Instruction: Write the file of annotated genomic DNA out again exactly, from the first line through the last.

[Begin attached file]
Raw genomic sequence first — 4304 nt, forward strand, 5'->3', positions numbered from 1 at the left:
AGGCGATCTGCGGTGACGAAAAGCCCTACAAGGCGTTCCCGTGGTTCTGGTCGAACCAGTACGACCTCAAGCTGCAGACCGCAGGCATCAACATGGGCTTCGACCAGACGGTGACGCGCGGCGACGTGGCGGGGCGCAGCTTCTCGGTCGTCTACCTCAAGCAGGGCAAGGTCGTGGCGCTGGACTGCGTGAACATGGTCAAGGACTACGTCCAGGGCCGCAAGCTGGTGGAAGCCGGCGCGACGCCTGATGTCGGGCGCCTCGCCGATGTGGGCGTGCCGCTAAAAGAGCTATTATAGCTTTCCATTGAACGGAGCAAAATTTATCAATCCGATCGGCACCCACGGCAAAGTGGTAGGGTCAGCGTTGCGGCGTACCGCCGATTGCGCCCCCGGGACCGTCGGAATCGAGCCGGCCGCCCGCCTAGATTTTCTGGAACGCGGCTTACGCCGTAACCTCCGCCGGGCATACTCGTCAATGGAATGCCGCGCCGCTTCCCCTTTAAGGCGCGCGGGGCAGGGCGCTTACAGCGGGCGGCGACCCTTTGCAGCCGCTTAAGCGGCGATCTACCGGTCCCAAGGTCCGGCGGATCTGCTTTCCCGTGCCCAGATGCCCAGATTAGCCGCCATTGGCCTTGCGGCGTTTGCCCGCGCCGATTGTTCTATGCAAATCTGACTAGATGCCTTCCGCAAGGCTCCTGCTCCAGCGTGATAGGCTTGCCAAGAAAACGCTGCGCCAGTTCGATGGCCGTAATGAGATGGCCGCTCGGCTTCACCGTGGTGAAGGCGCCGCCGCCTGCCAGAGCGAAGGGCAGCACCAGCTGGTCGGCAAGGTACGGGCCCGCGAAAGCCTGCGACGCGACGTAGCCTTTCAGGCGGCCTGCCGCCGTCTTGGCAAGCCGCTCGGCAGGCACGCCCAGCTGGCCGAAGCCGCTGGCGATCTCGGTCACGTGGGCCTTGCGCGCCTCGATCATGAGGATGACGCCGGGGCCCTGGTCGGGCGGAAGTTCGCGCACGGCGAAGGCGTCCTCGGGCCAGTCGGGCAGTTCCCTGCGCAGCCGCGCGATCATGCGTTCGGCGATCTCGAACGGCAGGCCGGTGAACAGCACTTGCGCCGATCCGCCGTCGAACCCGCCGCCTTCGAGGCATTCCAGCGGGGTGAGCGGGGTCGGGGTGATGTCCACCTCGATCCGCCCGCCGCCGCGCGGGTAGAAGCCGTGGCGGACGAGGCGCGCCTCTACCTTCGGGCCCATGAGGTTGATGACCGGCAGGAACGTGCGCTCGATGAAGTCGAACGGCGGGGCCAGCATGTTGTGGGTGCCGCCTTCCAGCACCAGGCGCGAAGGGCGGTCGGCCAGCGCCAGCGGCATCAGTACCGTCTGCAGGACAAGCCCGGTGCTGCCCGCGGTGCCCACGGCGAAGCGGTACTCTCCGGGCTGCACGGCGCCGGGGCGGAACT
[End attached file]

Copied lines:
Raw genomic sequence first — 4304 nt, forward strand, 5'->3', positions numbered from 1 at the left:
AGGCGATCTGCGGTGACGAAAAGCCCTACAAGGCGTTCCCGTGGTTCTGGTCGAACCAGTACGACCTCAAGCTGCAGACCGCAGGCATCAACATGGGCTTCGACCAGACGGTGACGCGCGGCGACGTGGCGGGGCGCAGCTTCTCGGTCGTCTACCTCAAGCAGGGCAAGGTCGTGGCGCTGGACTGCGTGAACATGGTCAAGGACTACGTCCAGGGCCGCAAGCTGGTGGAAGCCGGCGCGACGCCTGATGTCGGGCGCCTCGCCGATGTGGGCGTGCCGCTAAAAGAGCTATTATAGCTTTCCATTGAACGGAGCAAAATTTATCAATCCGATCGGCACCCACGGCAAAGTGGTAGGGTCAGCGTTGCGGCGTACCGCCGATTGCGCCCCCGGGACCGTCGGAATCGAGCCGGCCGCCCGCCTAGATTTTCTGGAACGCGGCTTACGCCGTAACCTCCGCCGGGCATACTCGTCAATGGAATGCCGCGCCGCTTCCCCTTTAAGGCGCGCGGGGCAGGGCGCTTACAGCGGGCGGCGACCCTTTGCAGCCGCTTAAGCGGCGATCTACCGGTCCCAAGGTCCGGCGGATCTGCTTTCCCGTGCCCAGATGCCCAGATTAGCCGCCATTGGCCTTGCGGCGTTTGCCCGCGCCGATTGTTCTATGCAAATCTGACTAGATGCCTTCCGCAAGGCTCCTGCTCCAGCGTGATAGGCTTGCCAAGAAAACGCTGCGCCAGTTCGATGGCCGTAATGAGATGGCCGCTCGGCTTCACCGTGGTGAAGGCGCCGCCGCCTGCCAGAGCGAAGGGCAGCACCAGCTGGTCGGCAAGGTACGGGCCCGCGAAAGCCTGCGACGCGACGTAGCCTTTCAGGCGGCCTGCCGCCGTCTTGGCAAGCCGCTCGGCAGGCACGCCCAGCTGGCCGAAGCCGCTGGCGATCTCGGTCACGTGGGCCTTGCGCGCCTCGATCATGAGGATGACGCCGGGGCCCTGGTCGGGCGGAAGTTCGCGCACGGCGAAGGCGTCCTCGGGCCAGTCGGGCAGTTCCCTGCGCAGCCGCGCGATCATGCGTTCGGCGATCTCGAACGGCAGGCCGGTGAACAGCACTTGCGCCGATCCGCCGTCGAACCCGCCGCCTTCGAGGCATTCCAGCGGGGTGAGCGGGGTCGGGGTGATGTCCACCTCGATCCGCCCGCCGCCGCGCGGGTAGAAGCCGTGGCGGACGAGGCGCGCCTCTACCTTCGGGCCCATGAGGTTGATGACCGGCAGGAACGTGCGCTCGATGAAGTCGAACGGCGGGGCCAGCATGTTGTGGGTGCCGCCTTCCAGCACCAGGCGCGAAGGGCGGTCGGCCAGCGCCAGCGGCATCAGTACCGTCTGCAGGACAAGCCCGGTGCTGCCCGCGGTGCCCACGGCGAAGCGGTACTCTCCGGGCTGCACGGCGCCGGGGCGGAACT